The modern era of the so-called "three-parent baby" has officially kicked off and it will begin in the UK.
According to the BBC, the country's Human Fertilization and Embryology Authority (HFEA) has granted permission for doctors at the Newcastle Fertility Centre to artificially implant two women with an embryo containing the DNA of three people.
The procedure is intended to prevent the women from passing a rare, debilitating genetic condition known as MERRF (myoclonic epilepsy with ragged red fibres) syndrome down to their children. People born with MERRF suffer a wide variety of chronic symptoms, including seizures, impaired muscles, and eventually dementia.
There are two current techniques that can be used to create a three-parent baby, but the net result is the same: A child born with the nuclear DNA of their intended parents, and the swapped-in mitochondrial DNA of a donor woman.
Mitochondria are an essential part of nearly every kind of cell found in the body, acting as the cell's source of energy. But only a tiny slice of our DNA determines how our mitochondria functions -- a whooping 37 genes out of more than 20,000.
And none of these genes influence things like our appearance, risk of some cancers, or propensity for Cheetos. But because we obtain the genes for making mitochondria exclusively from our mother, women whose mitochondria have damaging mutations are at high risk at passing on those same flaws to their children, including those responsible for MERRF syndrome.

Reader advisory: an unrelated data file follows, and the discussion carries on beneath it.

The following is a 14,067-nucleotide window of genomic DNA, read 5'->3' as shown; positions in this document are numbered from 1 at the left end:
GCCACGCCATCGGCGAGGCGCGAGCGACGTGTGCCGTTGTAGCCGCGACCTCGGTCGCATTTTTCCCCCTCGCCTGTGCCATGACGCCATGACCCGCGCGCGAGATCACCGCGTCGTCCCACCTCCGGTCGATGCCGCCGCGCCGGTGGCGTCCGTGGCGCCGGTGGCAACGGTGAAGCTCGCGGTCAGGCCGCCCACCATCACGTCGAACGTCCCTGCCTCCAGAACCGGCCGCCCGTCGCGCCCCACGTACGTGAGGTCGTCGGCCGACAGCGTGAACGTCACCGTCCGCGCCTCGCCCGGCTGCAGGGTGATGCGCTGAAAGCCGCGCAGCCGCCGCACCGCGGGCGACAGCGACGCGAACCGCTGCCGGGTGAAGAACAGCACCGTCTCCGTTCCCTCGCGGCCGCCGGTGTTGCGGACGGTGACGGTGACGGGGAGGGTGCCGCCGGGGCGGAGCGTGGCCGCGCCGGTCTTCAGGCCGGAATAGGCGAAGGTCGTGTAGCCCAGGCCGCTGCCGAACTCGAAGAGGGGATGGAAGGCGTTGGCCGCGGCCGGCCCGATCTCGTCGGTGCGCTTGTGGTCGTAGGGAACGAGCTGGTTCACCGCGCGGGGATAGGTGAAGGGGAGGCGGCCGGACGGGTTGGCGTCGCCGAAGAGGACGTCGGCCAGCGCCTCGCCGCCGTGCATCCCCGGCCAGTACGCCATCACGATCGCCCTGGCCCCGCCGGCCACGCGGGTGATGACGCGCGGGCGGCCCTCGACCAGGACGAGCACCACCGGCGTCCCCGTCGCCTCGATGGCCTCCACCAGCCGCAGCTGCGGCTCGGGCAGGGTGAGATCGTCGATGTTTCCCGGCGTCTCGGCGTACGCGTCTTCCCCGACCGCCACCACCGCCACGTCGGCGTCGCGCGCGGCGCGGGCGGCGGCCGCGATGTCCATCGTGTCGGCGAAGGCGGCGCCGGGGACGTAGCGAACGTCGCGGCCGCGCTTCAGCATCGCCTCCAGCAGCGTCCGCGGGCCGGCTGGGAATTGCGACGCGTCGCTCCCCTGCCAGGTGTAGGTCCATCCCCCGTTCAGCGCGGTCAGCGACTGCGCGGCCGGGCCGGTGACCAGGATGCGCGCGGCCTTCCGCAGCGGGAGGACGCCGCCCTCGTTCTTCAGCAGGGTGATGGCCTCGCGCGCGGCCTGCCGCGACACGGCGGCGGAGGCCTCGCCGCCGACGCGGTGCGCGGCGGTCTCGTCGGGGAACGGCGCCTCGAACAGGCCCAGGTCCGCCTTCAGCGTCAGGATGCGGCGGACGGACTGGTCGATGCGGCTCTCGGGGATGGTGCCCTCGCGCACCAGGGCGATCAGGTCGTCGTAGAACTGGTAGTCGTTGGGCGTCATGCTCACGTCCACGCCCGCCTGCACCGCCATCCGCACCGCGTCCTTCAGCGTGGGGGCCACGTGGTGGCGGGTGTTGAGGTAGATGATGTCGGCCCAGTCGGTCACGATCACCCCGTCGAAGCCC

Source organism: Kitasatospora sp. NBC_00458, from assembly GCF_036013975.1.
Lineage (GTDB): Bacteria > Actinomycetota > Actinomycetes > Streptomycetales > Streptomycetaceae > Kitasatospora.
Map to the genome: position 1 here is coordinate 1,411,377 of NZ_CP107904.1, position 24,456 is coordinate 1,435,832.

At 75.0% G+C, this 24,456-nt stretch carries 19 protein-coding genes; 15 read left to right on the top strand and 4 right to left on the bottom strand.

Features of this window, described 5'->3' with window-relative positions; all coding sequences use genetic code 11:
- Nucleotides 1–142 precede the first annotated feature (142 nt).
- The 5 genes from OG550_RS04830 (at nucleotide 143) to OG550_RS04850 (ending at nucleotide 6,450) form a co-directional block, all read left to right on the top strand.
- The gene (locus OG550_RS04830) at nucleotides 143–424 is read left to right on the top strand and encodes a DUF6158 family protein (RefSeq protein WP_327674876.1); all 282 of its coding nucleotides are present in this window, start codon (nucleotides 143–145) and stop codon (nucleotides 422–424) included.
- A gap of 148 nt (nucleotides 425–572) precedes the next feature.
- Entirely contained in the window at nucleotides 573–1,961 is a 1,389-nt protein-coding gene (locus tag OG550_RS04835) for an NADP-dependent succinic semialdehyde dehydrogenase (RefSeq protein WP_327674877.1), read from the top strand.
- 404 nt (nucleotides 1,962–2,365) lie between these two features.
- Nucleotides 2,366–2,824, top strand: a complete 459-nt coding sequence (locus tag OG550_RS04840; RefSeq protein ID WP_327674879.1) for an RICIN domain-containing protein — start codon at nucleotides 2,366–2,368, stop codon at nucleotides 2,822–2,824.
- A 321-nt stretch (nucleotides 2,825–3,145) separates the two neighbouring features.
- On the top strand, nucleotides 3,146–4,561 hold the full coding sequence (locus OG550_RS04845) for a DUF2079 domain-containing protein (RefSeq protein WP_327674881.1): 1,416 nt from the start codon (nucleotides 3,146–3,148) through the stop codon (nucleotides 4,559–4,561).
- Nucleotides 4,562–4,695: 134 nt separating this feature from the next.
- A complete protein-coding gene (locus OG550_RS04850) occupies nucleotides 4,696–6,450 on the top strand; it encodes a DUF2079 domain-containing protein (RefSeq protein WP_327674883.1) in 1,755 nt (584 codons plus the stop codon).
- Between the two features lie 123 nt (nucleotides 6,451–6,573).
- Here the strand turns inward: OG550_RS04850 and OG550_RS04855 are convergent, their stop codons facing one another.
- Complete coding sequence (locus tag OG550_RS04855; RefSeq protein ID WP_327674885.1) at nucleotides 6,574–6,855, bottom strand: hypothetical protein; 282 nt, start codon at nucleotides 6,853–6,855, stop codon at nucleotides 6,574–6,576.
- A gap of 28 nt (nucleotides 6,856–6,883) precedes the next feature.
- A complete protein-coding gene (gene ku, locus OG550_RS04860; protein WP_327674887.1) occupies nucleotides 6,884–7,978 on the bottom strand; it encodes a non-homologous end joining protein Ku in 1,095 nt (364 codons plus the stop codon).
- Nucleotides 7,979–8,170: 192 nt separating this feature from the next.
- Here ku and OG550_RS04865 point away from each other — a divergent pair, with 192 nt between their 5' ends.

Three-parent babies actually aren't new. Similar procedures were performed throughout the 90s in various countries, including the U.S. But concerns emerged that the techniques used then were too risky, and may have resulted in children who were either born with the same mutations their mothers had or who developed other complications.
Within a few years, the FDA banned these procedures from being performed in the States, while other countries informally followed suit.
The new generation of three-parent techniques are thought to be much safer. But there are still worries that we might be moving too fast. Last year, the FDA warned John Zhang, a New York fertility doctor, to steer clear of the US. if he wanted to perform his version of the technique, since there is still a formal ban on implanting women with genetically modified human embryos.
Zhang is credited as the first doctor to successfully perform the modern-day procedure, but ethicists have balked at the shady workarounds he used to pull it off. According to the FDA, Zhang's initial application to have the procedure put through clinical trials was denied, and he promised to avoid performing it stateside until he could gain approval.
But he's also continued to advertise it as a way to not only prevent mitochondrial birth defects, but age-related infertility. Meanwhile, other teams from China and the Ukraine have also reported using three-person techniques in the wake of Zhang's success.
The UK has long been preparing for the arrival of three-parent babies. In 2015, parliament passed regulations that would eventually allow the use of these techniques, pending a lengthy review process by the HFEA. Last year, the agency finally granted its first licence to perform the procedure to the Newcastle Fertility Centre. For the time being, each potential case will be reviewed by the HFEA before its approval.